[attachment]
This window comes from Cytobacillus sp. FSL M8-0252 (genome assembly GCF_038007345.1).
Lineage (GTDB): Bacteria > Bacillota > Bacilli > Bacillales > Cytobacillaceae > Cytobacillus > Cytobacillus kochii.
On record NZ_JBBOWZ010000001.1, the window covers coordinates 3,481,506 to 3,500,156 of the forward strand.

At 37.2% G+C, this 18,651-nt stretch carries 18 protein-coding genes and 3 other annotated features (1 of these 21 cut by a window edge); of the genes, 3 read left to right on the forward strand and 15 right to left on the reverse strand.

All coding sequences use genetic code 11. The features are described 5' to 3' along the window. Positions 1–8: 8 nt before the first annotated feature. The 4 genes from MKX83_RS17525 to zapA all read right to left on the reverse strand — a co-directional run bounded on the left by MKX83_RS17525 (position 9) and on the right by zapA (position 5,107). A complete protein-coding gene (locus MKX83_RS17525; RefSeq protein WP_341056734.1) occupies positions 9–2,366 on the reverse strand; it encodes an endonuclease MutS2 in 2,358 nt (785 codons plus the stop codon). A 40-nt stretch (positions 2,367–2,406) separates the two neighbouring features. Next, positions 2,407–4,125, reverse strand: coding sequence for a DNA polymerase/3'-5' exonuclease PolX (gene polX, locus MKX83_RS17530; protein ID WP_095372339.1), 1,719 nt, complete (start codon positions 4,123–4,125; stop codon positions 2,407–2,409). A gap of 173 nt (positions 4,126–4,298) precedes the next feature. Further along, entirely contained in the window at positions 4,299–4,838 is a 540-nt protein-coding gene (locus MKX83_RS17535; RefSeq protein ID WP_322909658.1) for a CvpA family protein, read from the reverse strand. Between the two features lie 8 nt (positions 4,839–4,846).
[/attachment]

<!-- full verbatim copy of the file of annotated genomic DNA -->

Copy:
This window comes from Cytobacillus sp. FSL M8-0252 (genome assembly GCF_038007345.1).
Lineage (GTDB): Bacteria > Bacillota > Bacilli > Bacillales > Cytobacillaceae > Cytobacillus > Cytobacillus kochii.
On record NZ_JBBOWZ010000001.1, the window covers coordinates 3,481,506 to 3,500,156 of the forward strand.

At 37.2% G+C, this 18,651-nt stretch carries 18 protein-coding genes and 3 other annotated features (1 of these 21 cut by a window edge); of the genes, 3 read left to right on the forward strand and 15 right to left on the reverse strand.

All coding sequences use genetic code 11. The features are described 5' to 3' along the window. Positions 1–8: 8 nt before the first annotated feature. The 4 genes from MKX83_RS17525 to zapA all read right to left on the reverse strand — a co-directional run bounded on the left by MKX83_RS17525 (position 9) and on the right by zapA (position 5,107). A complete protein-coding gene (locus MKX83_RS17525; RefSeq protein WP_341056734.1) occupies positions 9–2,366 on the reverse strand; it encodes an endonuclease MutS2 in 2,358 nt (785 codons plus the stop codon). A 40-nt stretch (positions 2,367–2,406) separates the two neighbouring features. Next, positions 2,407–4,125, reverse strand: coding sequence for a DNA polymerase/3'-5' exonuclease PolX (gene polX, locus MKX83_RS17530; protein ID WP_095372339.1), 1,719 nt, complete (start codon positions 4,123–4,125; stop codon positions 2,407–2,409). A gap of 173 nt (positions 4,126–4,298) precedes the next feature. Further along, entirely contained in the window at positions 4,299–4,838 is a 540-nt protein-coding gene (locus MKX83_RS17535; RefSeq protein ID WP_322909658.1) for a CvpA family protein, read from the reverse strand. Between the two features lie 8 nt (positions 4,839–4,846).